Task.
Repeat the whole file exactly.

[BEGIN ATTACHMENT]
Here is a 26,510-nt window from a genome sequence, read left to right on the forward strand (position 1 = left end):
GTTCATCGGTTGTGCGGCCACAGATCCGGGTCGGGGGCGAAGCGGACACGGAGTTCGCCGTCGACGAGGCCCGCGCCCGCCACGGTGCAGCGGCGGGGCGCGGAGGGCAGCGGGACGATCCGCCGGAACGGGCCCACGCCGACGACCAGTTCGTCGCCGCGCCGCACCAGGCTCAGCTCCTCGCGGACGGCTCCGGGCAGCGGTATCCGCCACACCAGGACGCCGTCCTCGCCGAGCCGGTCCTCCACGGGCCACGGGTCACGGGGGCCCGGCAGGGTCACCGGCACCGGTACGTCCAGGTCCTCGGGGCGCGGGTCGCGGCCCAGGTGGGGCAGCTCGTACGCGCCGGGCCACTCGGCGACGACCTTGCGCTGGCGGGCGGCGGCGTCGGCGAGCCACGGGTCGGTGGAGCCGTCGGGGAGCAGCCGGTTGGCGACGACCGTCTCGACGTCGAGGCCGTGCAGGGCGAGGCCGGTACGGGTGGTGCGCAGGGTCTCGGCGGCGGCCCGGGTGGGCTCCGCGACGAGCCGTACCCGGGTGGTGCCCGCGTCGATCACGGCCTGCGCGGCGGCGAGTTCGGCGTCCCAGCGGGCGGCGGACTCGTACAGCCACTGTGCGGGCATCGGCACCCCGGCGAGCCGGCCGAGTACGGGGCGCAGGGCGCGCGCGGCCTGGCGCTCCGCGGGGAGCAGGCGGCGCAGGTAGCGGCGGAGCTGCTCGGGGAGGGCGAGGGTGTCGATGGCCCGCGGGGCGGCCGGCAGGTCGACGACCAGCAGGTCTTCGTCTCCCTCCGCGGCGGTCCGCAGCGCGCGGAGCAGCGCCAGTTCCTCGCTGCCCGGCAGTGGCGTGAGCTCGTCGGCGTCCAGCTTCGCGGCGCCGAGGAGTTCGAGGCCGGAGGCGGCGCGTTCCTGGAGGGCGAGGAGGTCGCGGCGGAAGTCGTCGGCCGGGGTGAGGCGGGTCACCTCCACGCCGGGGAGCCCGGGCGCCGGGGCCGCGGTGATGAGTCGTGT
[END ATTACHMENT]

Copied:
Here is a 26,510-nt window from a genome sequence, read left to right on the forward strand (position 1 = left end):
GTTCATCGGTTGTGCGGCCACAGATCCGGGTCGGGGGCGAAGCGGACACGGAGTTCGCCGTCGACGAGGCCCGCGCCCGCCACGGTGCAGCGGCGGGGCGCGGAGGGCAGCGGGACGATCCGCCGGAACGGGCCCACGCCGACGACCAGTTCGTCGCCGCGCCGCACCAGGCTCAGCTCCTCGCGGACGGCTCCGGGCAGCGGTATCCGCCACACCAGGACGCCGTCCTCGCCGAGCCGGTCCTCCACGGGCCACGGGTCACGGGGGCCCGGCAGGGTCACCGGCACCGGTACGTCCAGGTCCTCGGGGCGCGGGTCGCGGCCCAGGTGGGGCAGCTCGTACGCGCCGGGCCACTCGGCGACGACCTTGCGCTGGCGGGCGGCGGCGTCGGCGAGCCACGGGTCGGTGGAGCCGTCGGGGAGCAGCCGGTTGGCGACGACCGTCTCGACGTCGAGGCCGTGCAGGGCGAGGCCGGTACGGGTGGTGCGCAGGGTCTCGGCGGCGGCCCGGGTGGGCTCCGCGACGAGCCGTACCCGGGTGGTGCCCGCGTCGATCACGGCCTGCGCGGCGGCGAGTTCGGCGTCCCAGCGGGCGGCGGACTCGTACAGCCACTGTGCGGGCATCGGCACCCCGGCGAGCCGGCCGAGTACGGGGCGCAGGGCGCGCGCGGCCTGGCGCTCCGCGGGGAGCAGGCGGCGCAGGTAGCGGCGGAGCTGCTCGGGGAGGGCGAGGGTGTCGATGGCCCGCGGGGCGGCCGGCAGGTCGACGACCAGCAGGTCTTCGTCTCCCTCCGCGGCGGTCCGCAGCGCGCGGAGCAGCGCCAGTTCCTCGCTGCCCGGCAGTGGCGTGAGCTCGTCGGCGTCCAGCTTCGCGGCGCCGAGGAGTTCGAGGCCGGAGGCGGCGCGTTCCTGGAGGGCGAGGAGGTCGCGGCGGAAGTCGTCGGCCGGGGTGAGGCGGGTCACCTCCACGCCGGGGAGCCCGGGCGCCGGGGCCGCGGTGATGAGTCGTGT